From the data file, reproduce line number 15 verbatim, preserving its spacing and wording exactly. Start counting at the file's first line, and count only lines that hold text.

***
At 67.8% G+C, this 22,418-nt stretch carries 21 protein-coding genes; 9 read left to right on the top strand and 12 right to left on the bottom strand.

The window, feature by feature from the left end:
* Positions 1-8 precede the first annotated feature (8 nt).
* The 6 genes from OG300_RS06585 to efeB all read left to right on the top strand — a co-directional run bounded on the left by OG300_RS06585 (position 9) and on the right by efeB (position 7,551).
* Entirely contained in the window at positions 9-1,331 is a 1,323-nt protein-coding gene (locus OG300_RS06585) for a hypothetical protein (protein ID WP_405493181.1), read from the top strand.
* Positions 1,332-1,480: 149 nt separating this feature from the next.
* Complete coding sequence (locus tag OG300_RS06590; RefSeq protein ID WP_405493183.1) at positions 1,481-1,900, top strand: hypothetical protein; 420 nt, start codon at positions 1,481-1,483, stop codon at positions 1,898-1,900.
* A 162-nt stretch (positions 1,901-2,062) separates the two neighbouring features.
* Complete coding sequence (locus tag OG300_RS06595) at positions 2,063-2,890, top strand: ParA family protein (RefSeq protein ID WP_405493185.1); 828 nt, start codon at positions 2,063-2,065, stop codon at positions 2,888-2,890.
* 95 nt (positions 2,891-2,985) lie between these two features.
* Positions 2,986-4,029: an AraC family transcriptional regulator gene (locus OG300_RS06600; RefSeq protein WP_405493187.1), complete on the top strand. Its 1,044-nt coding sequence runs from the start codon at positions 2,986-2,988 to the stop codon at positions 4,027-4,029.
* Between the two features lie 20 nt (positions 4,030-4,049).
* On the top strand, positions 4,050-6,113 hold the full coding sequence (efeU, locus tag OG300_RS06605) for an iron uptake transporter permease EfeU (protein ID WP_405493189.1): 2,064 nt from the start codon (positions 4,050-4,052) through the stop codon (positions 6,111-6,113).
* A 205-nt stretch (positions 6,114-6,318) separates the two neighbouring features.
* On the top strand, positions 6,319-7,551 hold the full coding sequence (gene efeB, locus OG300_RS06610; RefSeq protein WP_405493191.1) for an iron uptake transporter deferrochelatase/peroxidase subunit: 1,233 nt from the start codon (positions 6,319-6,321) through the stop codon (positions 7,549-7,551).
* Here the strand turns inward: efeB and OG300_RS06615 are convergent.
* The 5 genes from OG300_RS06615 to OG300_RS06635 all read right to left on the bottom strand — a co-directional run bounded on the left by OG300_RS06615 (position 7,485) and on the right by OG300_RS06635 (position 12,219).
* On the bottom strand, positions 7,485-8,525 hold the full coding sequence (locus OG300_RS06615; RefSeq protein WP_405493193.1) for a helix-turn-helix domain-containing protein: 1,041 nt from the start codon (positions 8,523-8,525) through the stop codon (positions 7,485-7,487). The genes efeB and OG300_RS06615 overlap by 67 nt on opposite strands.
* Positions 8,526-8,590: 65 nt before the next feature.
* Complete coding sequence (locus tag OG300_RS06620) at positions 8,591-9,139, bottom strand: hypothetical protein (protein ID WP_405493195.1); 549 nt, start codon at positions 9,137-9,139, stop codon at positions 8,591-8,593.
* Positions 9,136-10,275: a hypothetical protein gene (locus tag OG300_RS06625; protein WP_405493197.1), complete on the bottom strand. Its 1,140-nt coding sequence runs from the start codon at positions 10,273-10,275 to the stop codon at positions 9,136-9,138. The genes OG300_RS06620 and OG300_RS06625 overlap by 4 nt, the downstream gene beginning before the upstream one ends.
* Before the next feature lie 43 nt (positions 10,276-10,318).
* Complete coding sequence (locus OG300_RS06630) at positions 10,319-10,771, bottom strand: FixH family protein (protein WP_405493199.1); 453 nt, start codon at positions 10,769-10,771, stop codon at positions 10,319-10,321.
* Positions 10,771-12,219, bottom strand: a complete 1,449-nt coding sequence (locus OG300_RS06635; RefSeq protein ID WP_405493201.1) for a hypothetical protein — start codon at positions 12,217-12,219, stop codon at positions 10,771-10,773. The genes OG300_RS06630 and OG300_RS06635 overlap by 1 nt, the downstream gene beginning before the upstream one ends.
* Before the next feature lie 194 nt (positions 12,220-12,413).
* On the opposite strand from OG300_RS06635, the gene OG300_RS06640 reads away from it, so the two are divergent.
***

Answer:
* On the top strand, positions 6,319-7,551 hold the full coding sequence (gene efeB, locus OG300_RS06610; RefSeq protein WP_405493191.1) for an iron uptake transporter deferrochelatase/peroxidase subunit: 1,233 nt from the start codon (positions 6,319-6,321) through the stop codon (positions 7,549-7,551).